By: Shobha Lizaso
When considering optimization of healthcare business operations it is important to remember Limited Liability Companies are fundamentally just partnerships with added liability protection. The LLC structure offers liability protection called charging order protection, which prevents your (or your partners’) personal creditors from seizing your business or its assets to settle personal debts. Since LLCs were designed to be partnerships, you are expected to adhere to some basic partnership rules – most importantly, you should have partners. Running an LLC with no partners opens you up to liability.
Florida’s LLC law was amended in 2014 to expand the liability risk of Single Member LLC (“SMLLC”) owners. The law provides that in addition to a judgment creditor’s ability to attain a charging order against a SMLLC owner, the creditor may obtain a court order that allows the SMLLC interest be sold at a foreclosure sale. Further, unlike in most states, the purchaser of the SMLLC interest at a foreclosure sale obtains the debtor-member’s entire SMLLC interest, not just the right to receive distributions. Effectively, the purchaser becomes the new sole owner of the SMLLC and can do whatever s/he wants with it, including dissolving it or selling its assets, and the debtor (original SMLLC owner) ceases to be a member of the LLC. This put creditors of owners of Florida SMLLCs in a very strong position to collect their judgments.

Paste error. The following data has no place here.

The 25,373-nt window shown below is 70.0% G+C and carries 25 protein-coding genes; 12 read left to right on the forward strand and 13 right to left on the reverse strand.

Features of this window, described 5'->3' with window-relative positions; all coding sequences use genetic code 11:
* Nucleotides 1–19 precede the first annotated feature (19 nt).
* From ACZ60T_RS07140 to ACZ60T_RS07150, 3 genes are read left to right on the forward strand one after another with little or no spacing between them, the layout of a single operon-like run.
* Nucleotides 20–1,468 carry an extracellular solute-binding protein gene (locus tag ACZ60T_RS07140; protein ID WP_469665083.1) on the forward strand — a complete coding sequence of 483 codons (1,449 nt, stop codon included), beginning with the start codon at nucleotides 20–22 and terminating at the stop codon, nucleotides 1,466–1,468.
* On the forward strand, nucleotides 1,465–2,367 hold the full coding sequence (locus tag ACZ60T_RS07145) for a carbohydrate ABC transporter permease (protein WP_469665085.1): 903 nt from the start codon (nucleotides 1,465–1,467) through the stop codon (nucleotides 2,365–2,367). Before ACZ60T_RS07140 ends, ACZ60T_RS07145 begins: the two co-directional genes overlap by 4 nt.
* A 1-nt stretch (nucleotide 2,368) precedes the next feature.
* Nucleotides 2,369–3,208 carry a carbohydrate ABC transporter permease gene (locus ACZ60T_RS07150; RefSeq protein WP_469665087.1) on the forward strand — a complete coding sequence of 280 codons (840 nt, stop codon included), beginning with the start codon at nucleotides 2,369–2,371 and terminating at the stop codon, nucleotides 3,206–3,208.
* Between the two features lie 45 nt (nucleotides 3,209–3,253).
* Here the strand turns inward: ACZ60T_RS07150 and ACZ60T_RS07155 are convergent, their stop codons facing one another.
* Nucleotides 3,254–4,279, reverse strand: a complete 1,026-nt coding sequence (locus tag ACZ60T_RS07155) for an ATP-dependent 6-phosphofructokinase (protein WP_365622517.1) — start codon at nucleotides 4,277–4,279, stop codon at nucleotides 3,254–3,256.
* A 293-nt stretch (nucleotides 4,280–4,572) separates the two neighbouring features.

To avoid application of Florida’s SMLLC rules and obtain the fullest limited healthcare business operations liability possible, a Florida LLC should have at least two members. If the second owner is added merely on paper as a sham, the courts will likely treat the healthcare business operations LLC as a SMLLC and the potential liability lurks around the corner. To avoid this, the co-owner must pay fair market value for the interest acquired and otherwise be treated as a “real” LLC member–that is, receive financial statements, participate in decision making during day to day healthcare business operations, and receive a share of the LLC profits equal to the membership percentage owned. If you do not wish to share the ownership of your company with another person, a simple solution is to just convert your LLC to a corporation. Your attorney should be able to convert your SMLLC into a corporation in a matter of days so if you currently own a SMLLC, you should meet with your attorney to discuss these matters in greater detail.